Much like the classic television show “Hogan’s Heroes” mined all the humor possible from something as truly awful as life in a Nazi prisoner-of-war camp, “My Old Friends,” currently running at the Victory Theatre in Burbank, mines all the humor possible from something as truly awful as life at the Golden Days Retirement Hotel, circa 1979.
As the title implies, the main characters are old, and they are friends. But the play’s title isn’t really about how well nine residents bond together to overcome the patronizing and suppressive attitude of the never-seen, always-present hotel director, Mrs. Stone.
The title is about the bag full of medications needed by handsome and appealing newcomer Peter Schermann (Tom Ormeny) in order to deal with his dozens of ailments. His ailments, in turn, are simply the result of surviving for more than 65 years, while being forced to deal with the devastating losses of his wife, his health, his home and his work.
And every single one of his new friends at Golden Days knows exactly how that feels. But their way of dealing with such inescapable pain is by making a joke, cracking a smile, dancing a dance, singing a song and finding something meaningful in the day they’ve been given.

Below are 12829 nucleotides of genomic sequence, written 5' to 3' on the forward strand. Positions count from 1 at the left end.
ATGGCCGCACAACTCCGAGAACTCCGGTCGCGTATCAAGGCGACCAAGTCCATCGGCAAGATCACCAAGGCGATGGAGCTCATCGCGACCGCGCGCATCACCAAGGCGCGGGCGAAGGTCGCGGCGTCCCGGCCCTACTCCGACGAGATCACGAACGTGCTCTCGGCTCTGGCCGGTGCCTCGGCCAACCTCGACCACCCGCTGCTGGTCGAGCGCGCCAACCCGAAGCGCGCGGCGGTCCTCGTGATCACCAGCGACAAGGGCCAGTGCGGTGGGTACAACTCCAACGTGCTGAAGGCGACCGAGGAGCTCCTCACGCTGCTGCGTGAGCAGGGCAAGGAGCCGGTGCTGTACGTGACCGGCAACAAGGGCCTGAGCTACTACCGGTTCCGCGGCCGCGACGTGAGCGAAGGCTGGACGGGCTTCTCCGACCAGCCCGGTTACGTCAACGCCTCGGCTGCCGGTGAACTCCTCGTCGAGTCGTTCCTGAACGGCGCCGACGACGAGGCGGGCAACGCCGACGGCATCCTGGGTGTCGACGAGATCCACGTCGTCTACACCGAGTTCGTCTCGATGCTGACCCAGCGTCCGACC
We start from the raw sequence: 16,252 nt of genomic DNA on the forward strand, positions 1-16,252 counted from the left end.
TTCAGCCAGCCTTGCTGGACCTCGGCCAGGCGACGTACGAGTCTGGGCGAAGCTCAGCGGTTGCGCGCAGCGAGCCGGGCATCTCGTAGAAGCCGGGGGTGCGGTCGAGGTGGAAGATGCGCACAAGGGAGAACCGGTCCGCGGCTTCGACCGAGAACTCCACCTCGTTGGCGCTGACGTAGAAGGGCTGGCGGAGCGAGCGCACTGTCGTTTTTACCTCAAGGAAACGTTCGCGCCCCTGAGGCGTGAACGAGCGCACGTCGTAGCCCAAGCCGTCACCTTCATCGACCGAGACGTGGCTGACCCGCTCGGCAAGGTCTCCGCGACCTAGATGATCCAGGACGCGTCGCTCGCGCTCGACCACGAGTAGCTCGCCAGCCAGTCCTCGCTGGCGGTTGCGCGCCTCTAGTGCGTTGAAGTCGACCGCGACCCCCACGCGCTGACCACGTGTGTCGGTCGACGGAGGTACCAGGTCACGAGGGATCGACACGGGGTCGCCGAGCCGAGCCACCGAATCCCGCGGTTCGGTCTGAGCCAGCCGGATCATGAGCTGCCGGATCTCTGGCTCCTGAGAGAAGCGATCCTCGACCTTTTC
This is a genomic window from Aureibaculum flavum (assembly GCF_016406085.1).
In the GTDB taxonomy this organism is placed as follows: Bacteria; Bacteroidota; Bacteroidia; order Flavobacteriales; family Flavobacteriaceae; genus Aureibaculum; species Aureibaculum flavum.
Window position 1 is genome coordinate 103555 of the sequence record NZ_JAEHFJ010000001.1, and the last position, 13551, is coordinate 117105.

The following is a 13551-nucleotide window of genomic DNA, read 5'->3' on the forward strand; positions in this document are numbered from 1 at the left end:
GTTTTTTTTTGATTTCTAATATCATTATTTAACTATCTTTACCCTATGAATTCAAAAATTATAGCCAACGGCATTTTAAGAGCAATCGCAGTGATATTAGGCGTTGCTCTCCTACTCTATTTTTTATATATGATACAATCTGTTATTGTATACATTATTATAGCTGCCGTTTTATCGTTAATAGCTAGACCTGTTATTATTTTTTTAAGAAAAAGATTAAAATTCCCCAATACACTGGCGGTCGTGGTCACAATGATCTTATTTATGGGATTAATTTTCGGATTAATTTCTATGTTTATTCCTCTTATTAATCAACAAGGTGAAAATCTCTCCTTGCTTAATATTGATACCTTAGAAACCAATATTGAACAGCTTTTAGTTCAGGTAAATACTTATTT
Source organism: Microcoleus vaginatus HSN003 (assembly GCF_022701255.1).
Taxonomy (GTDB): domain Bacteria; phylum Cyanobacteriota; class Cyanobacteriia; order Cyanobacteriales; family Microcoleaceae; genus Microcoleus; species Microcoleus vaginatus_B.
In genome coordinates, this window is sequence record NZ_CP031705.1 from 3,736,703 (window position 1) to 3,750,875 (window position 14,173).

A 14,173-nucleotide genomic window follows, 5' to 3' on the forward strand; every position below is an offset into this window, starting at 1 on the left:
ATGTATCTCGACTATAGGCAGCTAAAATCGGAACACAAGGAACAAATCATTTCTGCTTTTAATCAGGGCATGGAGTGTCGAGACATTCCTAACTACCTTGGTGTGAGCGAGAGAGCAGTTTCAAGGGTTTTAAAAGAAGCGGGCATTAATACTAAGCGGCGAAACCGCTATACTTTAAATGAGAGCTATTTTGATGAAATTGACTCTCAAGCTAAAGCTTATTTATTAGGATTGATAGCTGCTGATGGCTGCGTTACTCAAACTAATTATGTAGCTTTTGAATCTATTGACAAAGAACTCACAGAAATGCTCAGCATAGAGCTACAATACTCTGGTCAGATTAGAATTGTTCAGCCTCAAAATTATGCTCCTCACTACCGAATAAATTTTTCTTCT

Just like the amazingly professional cast of “Hogan’s Heroes” was primarily responsible for that show’s two Emmy Awards and 10 Emmy nominations (wasn’t Werner Klemperer great?), the amazingly professional cast of “Old Friends” is primarily responsible for making this musical a sweetly pleasant night out.
Credit belongs to director Maria Gobetti for finding 11 such wonderful singer-actors, who can switch from schlocky to sensational in seconds flat, who know that the best ensemble work means helping everyone else onstage shine and who can transform mostly functional show tunes into showstoppers.
“My Old Friends” was originally produced off-Broadway in 1979. Gobetti chose to keep the 1970s framework of the show, a choice that makes sense when the musical numbers are all rooted in the era when most of the residents were growing up — the 1910s and 1920s.
Inevitably, that choice also means that the music is twice as unfamiliar to modern ears. Most of the songs sound just plain stodgy. But put a soulful R&B; number like “A Little Starch Left” in the hands of someone like Mrs. Cooper (the delightful and sublime Pat Hodges) and soon everyone in the room will be on their feet and shouting “Encore.”
Musical direction by Scott Harlan is smooth and seamless. Choreography by Cat Caplin is age-appropriate fun. So go on up to the Victory Theatre and spend two hours watching how the old pros do it. They do it right.
MARY BURKIN is a Burbank actress, playwright and Glendale lawyer.